In software development, quick feedback is fundamental, and continuously building, testing and deploying is part of our standard toolkit.
But it isn’t enough to set up and run these processes; we need to pay attention to the results. If we can’t successfully build, test and deploy our software, then we have no idea whether we’re building it right, and we risk releasing broken components. It saddens me how often I see teams that have become completely inured to failures, and the result is a predictable decline in quality and drop in team effectiveness.
Here then are a few quick and easy techniques to start paying attention to these failures.
Set up notifications
Many build and release tools will integrate with communication tools like Slack. If you’re not using Slack, then there are email integrations.
Don’t just set up alerts for failures: relentless bad news saps our will to improve things. Get alerts for all the successes, and celebrate these.
Create a dashboard
It’s useful to see successes and failures as they occur, but after a while the stream of notifications can mask the overall picture, and the signal can get lost amid the noise. This is where dashboards come in. Aim at the very least to show the status of the latest build, test and deploy processes for each of your components. If possible, include some history. Many build and release tools support this natively, but if your tool doesn’t, it’s well worth investing some development time.
Here is a redacted screen grab of part of our dashboard; as you can see, we had a few problems today!
Make your dashboard your home screen
Dashboards are great, but they’re just web pages, and it’s really easy to ignore web pages.
To make sure you see your dashboard more often, set it as the home screen in your browser. Every time you open your browser, you’ll see the latest snapshot of the health of your build, test and deploy systems, and you need only click the `home` button to pull the screen up later.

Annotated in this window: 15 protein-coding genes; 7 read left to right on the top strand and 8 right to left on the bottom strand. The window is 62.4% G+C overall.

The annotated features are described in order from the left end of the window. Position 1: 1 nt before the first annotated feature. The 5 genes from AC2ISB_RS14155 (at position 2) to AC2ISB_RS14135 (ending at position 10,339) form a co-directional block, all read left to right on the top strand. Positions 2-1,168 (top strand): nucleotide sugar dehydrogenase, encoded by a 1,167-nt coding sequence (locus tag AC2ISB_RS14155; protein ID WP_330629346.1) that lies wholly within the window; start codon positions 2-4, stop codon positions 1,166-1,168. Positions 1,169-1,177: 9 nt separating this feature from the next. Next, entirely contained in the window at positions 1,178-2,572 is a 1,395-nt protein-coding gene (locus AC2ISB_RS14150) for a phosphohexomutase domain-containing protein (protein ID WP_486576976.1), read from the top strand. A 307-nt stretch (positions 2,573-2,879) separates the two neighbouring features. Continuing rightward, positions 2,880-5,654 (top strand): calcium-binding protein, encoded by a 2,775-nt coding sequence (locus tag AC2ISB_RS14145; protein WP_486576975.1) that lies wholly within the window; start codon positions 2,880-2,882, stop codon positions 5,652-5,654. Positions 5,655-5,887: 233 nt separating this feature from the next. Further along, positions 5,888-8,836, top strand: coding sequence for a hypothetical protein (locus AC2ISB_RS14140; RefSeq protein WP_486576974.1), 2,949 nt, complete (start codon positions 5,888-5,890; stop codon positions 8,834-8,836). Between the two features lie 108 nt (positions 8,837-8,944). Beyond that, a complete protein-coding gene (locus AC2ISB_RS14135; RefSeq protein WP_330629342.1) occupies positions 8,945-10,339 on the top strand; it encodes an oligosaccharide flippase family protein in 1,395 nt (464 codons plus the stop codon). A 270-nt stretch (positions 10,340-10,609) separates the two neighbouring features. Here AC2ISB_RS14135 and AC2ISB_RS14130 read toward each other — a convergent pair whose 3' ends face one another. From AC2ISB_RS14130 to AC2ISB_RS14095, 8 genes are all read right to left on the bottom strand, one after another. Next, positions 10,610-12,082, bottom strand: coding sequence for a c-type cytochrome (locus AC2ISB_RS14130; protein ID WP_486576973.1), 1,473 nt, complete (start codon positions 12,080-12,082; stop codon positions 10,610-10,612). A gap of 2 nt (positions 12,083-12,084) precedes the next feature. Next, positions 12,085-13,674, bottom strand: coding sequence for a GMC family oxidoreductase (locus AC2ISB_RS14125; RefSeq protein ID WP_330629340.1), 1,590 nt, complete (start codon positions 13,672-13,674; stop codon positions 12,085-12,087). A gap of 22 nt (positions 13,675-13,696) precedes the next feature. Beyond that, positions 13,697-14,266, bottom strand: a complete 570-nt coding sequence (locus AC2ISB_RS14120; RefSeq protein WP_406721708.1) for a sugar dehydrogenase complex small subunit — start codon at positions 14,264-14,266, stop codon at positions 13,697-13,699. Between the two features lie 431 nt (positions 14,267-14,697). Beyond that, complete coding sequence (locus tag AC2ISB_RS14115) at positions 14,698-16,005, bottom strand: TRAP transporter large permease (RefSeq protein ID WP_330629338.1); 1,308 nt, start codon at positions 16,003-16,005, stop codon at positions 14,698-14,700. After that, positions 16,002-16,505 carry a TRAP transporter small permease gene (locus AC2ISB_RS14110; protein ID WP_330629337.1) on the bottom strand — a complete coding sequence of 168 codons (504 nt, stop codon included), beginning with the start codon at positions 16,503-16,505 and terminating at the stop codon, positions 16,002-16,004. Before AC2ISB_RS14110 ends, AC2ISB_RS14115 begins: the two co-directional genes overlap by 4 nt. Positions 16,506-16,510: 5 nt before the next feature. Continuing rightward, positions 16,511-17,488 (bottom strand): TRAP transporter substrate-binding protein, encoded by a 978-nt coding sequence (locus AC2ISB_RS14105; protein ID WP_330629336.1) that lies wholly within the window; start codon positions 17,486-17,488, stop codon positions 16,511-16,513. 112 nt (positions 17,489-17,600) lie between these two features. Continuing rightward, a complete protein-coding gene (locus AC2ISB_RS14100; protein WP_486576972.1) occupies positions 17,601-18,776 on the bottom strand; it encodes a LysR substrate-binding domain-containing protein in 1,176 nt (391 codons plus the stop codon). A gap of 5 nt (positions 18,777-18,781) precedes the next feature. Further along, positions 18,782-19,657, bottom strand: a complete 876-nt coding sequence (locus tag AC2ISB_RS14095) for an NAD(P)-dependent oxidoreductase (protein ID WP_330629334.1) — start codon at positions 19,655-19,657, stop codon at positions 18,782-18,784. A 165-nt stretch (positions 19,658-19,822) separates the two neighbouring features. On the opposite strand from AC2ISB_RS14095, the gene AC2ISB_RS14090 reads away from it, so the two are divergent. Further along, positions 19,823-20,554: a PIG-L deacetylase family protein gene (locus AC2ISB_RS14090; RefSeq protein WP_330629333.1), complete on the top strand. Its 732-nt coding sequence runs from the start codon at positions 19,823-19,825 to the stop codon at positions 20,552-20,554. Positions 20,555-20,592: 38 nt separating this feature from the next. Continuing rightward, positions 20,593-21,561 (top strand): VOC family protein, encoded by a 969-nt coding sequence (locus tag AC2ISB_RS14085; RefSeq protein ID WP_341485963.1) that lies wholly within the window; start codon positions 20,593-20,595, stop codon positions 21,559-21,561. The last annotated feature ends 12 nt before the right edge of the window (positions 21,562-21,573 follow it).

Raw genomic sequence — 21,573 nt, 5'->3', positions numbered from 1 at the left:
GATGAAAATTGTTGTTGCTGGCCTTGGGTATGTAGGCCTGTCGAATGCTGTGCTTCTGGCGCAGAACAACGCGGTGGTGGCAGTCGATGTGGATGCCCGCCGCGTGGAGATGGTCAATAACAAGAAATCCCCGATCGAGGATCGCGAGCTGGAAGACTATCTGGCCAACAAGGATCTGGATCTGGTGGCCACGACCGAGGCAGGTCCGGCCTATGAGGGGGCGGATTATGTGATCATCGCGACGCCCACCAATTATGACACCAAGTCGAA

Setting your home screen is nice, but what about your colleagues? In my team I don’t have the authority to mandate a particular home screen for my colleagues, and even if I did, I would be pretty certain that they would ignore any screen that was imposed on them.
But I can take screen shots. Whenever we manage to get our dashboard completely green, I take a screen shot and share it on our team Slack channel. If it’s looking peely-wally, I’ll also post a screen shot with an encouragement to fix the problems.
Post it on the team board
We want to talk about the status of our systems, and many teams have a daily discussion around their team board. Shortly beforehand, I print a copy of our dashboard with a date- and timestamp and stick it on the board.
Yes, it’s pretty low tech (insofar as colour printing is low tech!) but it gives us a clear topic of discussion and ensures we can’t escape from any issues.
What about buying a build monitor?
Yes, you at the back! I’ve not talked about buying build monitors. This has been deliberate. In some companies it’s easy to buy a large screen and screw it onto the wall; in others, you’ll find yourself deep in a procurement process with no end in sight. I’ve also seen teams blithely ignoring the deepest red of their build monitors. If you’re not paying attention to your monitor, then frankly it’s a waste of electricity and raw materials. My advice is to start with the simple techniques above, and spend money on a screen when these manual interventions have become a bottleneck.
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